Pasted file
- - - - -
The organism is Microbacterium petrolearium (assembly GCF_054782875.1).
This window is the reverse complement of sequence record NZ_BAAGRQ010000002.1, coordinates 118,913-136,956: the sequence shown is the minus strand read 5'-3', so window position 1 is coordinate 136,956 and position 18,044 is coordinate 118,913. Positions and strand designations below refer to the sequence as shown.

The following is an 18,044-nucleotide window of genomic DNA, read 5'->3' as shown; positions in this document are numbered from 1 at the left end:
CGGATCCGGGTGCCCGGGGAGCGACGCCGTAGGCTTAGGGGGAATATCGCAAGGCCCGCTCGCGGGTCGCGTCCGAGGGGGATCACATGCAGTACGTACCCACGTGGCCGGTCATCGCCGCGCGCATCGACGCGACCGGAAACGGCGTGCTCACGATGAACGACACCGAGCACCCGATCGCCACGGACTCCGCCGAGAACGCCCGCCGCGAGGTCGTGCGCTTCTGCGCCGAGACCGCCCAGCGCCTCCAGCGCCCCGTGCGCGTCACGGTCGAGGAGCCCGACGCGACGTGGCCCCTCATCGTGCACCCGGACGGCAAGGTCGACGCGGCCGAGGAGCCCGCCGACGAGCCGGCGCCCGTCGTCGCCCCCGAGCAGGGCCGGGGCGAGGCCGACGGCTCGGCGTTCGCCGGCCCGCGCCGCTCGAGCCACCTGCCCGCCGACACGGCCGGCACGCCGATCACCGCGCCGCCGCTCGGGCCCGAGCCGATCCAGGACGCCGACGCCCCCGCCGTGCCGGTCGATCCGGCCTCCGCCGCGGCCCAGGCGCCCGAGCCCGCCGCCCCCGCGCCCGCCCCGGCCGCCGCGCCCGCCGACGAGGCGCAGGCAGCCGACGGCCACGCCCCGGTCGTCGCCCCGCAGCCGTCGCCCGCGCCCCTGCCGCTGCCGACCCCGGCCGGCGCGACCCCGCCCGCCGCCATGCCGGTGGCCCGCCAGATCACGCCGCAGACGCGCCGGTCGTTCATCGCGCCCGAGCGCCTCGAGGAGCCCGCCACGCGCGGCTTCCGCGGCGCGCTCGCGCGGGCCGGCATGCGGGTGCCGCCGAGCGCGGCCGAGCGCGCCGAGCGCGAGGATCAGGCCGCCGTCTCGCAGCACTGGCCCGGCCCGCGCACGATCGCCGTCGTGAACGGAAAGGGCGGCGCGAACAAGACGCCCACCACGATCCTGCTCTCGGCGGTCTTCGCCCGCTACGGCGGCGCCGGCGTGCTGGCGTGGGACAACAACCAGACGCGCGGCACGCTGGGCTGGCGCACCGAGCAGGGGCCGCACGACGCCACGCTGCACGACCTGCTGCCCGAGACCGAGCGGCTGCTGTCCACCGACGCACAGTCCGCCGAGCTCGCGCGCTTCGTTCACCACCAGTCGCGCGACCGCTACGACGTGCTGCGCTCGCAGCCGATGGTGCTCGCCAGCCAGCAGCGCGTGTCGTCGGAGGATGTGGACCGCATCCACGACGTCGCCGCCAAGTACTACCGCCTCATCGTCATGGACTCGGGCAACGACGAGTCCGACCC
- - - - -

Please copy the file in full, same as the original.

The organism is Microbacterium petrolearium (assembly GCF_054782875.1).
This window is the reverse complement of sequence record NZ_BAAGRQ010000002.1, coordinates 118,913-136,956: the sequence shown is the minus strand read 5'-3', so window position 1 is coordinate 136,956 and position 18,044 is coordinate 118,913. Positions and strand designations below refer to the sequence as shown.

The following is an 18,044-nucleotide window of genomic DNA, read 5'->3' as shown; positions in this document are numbered from 1 at the left end:
CGGATCCGGGTGCCCGGGGAGCGACGCCGTAGGCTTAGGGGGAATATCGCAAGGCCCGCTCGCGGGTCGCGTCCGAGGGGGATCACATGCAGTACGTACCCACGTGGCCGGTCATCGCCGCGCGCATCGACGCGACCGGAAACGGCGTGCTCACGATGAACGACACCGAGCACCCGATCGCCACGGACTCCGCCGAGAACGCCCGCCGCGAGGTCGTGCGCTTCTGCGCCGAGACCGCCCAGCGCCTCCAGCGCCCCGTGCGCGTCACGGTCGAGGAGCCCGACGCGACGTGGCCCCTCATCGTGCACCCGGACGGCAAGGTCGACGCGGCCGAGGAGCCCGCCGACGAGCCGGCGCCCGTCGTCGCCCCCGAGCAGGGCCGGGGCGAGGCCGACGGCTCGGCGTTCGCCGGCCCGCGCCGCTCGAGCCACCTGCCCGCCGACACGGCCGGCACGCCGATCACCGCGCCGCCGCTCGGGCCCGAGCCGATCCAGGACGCCGACGCCCCCGCCGTGCCGGTCGATCCGGCCTCCGCCGCGGCCCAGGCGCCCGAGCCCGCCGCCCCCGCGCCCGCCCCGGCCGCCGCGCCCGCCGACGAGGCGCAGGCAGCCGACGGCCACGCCCCGGTCGTCGCCCCGCAGCCGTCGCCCGCGCCCCTGCCGCTGCCGACCCCGGCCGGCGCGACCCCGCCCGCCGCCATGCCGGTGGCCCGCCAGATCACGCCGCAGACGCGCCGGTCGTTCATCGCGCCCGAGCGCCTCGAGGAGCCCGCCACGCGCGGCTTCCGCGGCGCGCTCGCGCGGGCCGGCATGCGGGTGCCGCCGAGCGCGGCCGAGCGCGCCGAGCGCGAGGATCAGGCCGCCGTCTCGCAGCACTGGCCCGGCCCGCGCACGATCGCCGTCGTGAACGGAAAGGGCGGCGCGAACAAGACGCCCACCACGATCCTGCTCTCGGCGGTCTTCGCCCGCTACGGCGGCGCCGGCGTGCTGGCGTGGGACAACAACCAGACGCGCGGCACGCTGGGCTGGCGCACCGAGCAGGGGCCGCACGACGCCACGCTGCACGACCTGCTGCCCGAGACCGAGCGGCTGCTGTCCACCGACGCACAGTCCGCCGAGCTCGCGCGCTTCGTTCACCACCAGTCGCGCGACCGCTACGACGTGCTGCGCTCGCAGCCGATGGTGCTCGCCAGCCAGCAGCGCGTGTCGTCGGAGGATGTGGACCGCATCCACGACGTCGCCGCCAAGTACTACCGCCTCATCGTCATGGACTCGGGCAACGACGAGTCCGACCC